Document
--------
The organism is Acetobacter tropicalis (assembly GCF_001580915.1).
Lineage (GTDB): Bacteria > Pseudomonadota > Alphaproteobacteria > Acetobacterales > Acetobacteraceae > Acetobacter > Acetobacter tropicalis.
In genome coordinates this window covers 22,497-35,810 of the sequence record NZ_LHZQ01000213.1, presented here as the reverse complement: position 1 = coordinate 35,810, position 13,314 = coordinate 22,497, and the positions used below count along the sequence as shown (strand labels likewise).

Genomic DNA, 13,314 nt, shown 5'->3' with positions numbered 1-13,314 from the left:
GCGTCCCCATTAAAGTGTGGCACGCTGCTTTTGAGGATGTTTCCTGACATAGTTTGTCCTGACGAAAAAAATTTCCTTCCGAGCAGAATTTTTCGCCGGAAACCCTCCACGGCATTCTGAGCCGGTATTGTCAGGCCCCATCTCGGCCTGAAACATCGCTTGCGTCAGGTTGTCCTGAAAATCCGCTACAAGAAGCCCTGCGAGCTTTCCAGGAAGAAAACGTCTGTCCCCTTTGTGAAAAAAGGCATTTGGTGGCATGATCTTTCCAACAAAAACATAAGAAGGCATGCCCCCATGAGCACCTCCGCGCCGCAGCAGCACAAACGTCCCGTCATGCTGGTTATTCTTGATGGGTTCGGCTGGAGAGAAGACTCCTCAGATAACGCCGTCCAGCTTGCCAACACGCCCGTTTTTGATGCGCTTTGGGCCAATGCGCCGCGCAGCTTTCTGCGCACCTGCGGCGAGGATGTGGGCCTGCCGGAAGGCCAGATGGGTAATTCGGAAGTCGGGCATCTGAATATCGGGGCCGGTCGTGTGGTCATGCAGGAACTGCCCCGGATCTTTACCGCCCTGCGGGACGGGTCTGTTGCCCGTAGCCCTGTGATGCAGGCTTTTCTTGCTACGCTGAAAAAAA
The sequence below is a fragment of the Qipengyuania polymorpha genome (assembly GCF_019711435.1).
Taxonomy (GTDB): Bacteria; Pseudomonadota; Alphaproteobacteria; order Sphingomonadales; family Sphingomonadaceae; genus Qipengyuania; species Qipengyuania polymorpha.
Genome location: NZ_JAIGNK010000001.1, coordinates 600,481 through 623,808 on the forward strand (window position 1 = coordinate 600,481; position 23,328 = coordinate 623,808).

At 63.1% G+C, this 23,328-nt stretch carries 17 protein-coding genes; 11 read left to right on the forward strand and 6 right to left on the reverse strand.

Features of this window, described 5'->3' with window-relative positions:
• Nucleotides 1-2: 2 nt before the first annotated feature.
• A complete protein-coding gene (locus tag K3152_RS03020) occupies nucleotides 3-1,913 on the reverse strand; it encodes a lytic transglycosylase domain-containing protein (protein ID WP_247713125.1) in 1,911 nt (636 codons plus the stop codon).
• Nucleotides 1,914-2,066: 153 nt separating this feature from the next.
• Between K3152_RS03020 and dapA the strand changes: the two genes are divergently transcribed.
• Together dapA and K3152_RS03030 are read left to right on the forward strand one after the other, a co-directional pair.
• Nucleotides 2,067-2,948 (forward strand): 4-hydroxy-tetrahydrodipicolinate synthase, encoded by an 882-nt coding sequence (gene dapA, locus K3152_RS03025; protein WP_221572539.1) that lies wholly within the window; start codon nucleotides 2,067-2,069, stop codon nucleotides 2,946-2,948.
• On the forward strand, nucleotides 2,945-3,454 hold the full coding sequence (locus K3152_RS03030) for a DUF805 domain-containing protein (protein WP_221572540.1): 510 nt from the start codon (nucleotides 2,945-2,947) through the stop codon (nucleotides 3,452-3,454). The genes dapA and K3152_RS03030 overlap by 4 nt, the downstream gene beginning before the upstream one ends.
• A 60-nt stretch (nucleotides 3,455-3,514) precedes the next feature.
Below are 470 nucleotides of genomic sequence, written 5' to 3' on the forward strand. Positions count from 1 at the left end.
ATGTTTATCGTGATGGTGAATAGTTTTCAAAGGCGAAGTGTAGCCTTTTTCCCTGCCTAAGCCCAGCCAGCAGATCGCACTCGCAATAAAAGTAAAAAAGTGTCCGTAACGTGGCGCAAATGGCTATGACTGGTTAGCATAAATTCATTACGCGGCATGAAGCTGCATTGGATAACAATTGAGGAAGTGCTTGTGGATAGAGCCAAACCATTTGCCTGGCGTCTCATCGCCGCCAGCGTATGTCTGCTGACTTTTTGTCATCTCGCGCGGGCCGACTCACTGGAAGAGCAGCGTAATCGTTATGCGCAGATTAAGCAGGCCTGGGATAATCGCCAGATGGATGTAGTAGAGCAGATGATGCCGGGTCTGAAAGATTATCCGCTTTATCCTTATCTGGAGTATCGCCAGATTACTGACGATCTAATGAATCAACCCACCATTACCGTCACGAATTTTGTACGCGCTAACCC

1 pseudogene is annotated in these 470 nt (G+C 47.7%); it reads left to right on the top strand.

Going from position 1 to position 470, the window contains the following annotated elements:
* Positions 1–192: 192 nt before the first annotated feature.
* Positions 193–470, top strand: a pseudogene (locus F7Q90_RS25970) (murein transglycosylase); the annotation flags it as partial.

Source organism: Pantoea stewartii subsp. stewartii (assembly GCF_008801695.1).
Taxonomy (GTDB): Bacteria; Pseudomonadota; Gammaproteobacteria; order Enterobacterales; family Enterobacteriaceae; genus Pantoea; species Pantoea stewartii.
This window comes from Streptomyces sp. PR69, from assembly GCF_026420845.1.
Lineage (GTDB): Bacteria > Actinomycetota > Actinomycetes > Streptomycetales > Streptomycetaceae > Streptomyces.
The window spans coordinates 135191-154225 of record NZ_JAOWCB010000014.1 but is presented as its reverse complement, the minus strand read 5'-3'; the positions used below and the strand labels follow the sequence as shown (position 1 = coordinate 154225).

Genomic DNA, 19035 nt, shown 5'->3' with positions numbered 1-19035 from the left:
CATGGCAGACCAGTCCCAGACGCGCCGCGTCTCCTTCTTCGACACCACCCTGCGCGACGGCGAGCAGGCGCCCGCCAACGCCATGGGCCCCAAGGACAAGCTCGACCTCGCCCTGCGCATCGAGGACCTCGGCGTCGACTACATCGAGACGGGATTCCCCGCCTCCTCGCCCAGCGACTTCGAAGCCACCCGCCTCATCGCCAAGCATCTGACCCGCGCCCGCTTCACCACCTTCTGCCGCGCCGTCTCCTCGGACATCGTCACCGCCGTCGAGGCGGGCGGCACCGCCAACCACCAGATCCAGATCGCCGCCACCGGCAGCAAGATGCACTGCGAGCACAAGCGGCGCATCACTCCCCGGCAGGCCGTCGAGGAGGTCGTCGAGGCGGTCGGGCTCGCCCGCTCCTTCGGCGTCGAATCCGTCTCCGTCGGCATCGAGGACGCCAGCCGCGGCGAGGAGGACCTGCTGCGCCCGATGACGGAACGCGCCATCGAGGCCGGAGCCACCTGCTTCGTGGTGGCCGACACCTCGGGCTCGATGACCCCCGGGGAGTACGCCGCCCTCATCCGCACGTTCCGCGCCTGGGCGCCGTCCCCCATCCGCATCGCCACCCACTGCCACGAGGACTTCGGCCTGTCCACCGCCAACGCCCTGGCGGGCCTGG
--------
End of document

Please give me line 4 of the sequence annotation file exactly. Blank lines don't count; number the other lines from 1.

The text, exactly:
Genomic DNA, 13,314 nt, shown 5'->3' with positions numbered 1-13,314 from the left: